The Pitch of a waterfall is an estimated - often very roughly - measure of the average slope or steepness of a waterfall. The Pitch figure only takes into account sections of stream which are actively falling. Pools or stretches of level stream in between two or more successive drops of the falls will not factor in this figure. As an example, a waterfall which features two truly free-falling leaps separated by several dozen yards of flat stream will have a Pitch of 90 degrees. Similarly, a waterfall with two drops separated by a pool, one with a true free-falling drop, and one with a Horsetail type fall will average the two, so while the Plunging drop has a Pitch of 90 degrees, if the Horsetail drop has a Pitch of 45 degrees, the total Pitch will be roughly 67 degrees.


The Run of a waterfall is a measurement representing the total linear distance on the ground between the top and bottom of a waterfall. This figure is not often easy to establish with a high degree of precision and as such will often be estimated. Waterfalls with a longer Run will usually either be less steep, often cascading type waterfalls, or will feature multiple steps separated by shorter stretches of a more gradual gradient streambed.


The system of classification of waterfall forms we use is a heavily modified derivative of the classifications outlined by Greg Plumb in his "Waterfall Lover's Guide to the Pacific Northwest" books. While plumb uses eight distnct forms, we wanted further granularity and opted to break down the hierarchy twofold: first based on the overall pitch of the waterfall, and then based on what shape the fall takes as it makes its descent. There are five primary Categories of falls in this system: Plunge, Horsetail, Steep Cascades, Shallow Cascades, and Rapids. Additional deliniation is then applied depending on characteristics such as the breadth of the falls, whether it splits into two or more channels, whether it falls in multiple successive drops, etc. For more information on our waterfall form classifications, see the Help page.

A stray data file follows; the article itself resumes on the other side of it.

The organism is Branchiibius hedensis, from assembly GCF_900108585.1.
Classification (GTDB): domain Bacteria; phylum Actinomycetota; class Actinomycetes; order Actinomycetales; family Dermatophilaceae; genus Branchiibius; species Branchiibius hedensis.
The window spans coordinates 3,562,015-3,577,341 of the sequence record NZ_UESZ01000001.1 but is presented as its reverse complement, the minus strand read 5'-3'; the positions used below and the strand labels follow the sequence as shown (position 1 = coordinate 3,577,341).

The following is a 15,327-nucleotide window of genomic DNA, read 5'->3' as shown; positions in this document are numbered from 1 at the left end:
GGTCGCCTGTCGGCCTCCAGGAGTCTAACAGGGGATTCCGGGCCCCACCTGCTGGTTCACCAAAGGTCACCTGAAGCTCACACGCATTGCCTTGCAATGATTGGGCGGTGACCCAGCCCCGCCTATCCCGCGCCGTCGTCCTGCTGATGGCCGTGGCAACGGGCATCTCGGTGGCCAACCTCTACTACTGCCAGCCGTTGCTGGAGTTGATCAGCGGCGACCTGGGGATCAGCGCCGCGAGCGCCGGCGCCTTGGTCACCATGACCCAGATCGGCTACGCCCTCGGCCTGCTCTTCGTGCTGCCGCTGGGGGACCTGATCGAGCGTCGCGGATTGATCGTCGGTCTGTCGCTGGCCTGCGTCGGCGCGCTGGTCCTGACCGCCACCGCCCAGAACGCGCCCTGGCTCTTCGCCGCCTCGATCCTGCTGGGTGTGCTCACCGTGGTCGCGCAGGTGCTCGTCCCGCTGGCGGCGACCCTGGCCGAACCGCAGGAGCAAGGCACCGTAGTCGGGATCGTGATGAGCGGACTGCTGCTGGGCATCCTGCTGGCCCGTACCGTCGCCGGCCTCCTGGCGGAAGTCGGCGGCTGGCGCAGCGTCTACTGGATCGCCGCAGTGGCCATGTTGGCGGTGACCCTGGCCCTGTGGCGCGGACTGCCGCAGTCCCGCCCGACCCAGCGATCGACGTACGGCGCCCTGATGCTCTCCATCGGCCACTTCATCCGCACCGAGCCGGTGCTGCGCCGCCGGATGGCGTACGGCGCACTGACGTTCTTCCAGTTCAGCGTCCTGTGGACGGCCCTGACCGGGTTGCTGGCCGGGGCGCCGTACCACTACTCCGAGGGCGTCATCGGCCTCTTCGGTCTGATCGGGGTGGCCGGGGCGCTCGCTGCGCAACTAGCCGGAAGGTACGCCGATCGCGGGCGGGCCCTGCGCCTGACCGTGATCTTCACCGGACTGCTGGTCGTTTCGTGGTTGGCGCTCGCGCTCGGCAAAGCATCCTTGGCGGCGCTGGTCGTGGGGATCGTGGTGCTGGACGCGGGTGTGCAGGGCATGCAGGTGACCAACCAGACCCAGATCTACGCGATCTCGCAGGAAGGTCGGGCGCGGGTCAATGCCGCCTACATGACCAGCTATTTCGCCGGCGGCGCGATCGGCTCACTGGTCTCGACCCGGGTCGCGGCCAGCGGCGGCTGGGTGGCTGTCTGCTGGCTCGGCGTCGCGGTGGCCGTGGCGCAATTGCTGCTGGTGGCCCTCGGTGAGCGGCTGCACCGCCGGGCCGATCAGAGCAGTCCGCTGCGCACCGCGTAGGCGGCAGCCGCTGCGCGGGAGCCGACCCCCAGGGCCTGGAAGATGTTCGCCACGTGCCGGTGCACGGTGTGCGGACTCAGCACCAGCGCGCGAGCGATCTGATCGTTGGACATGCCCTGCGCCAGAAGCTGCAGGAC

The watershed which a waterfall occurs within, if it is specified, will be based on the ultimate distributary watercourse to the ocean. For example, Washington's Palouse Falls occurs along the Palouse River - which is a tributary to the Snake River, which is itself a tributary to the Columbia River, which ultimately enters the Pacific Ocean, so Palouse Falls would then fall within the Columbia River watershed. Streams which empty directly into the ocean, or into a minor basin which then empties to the ocean will often have this field left blank.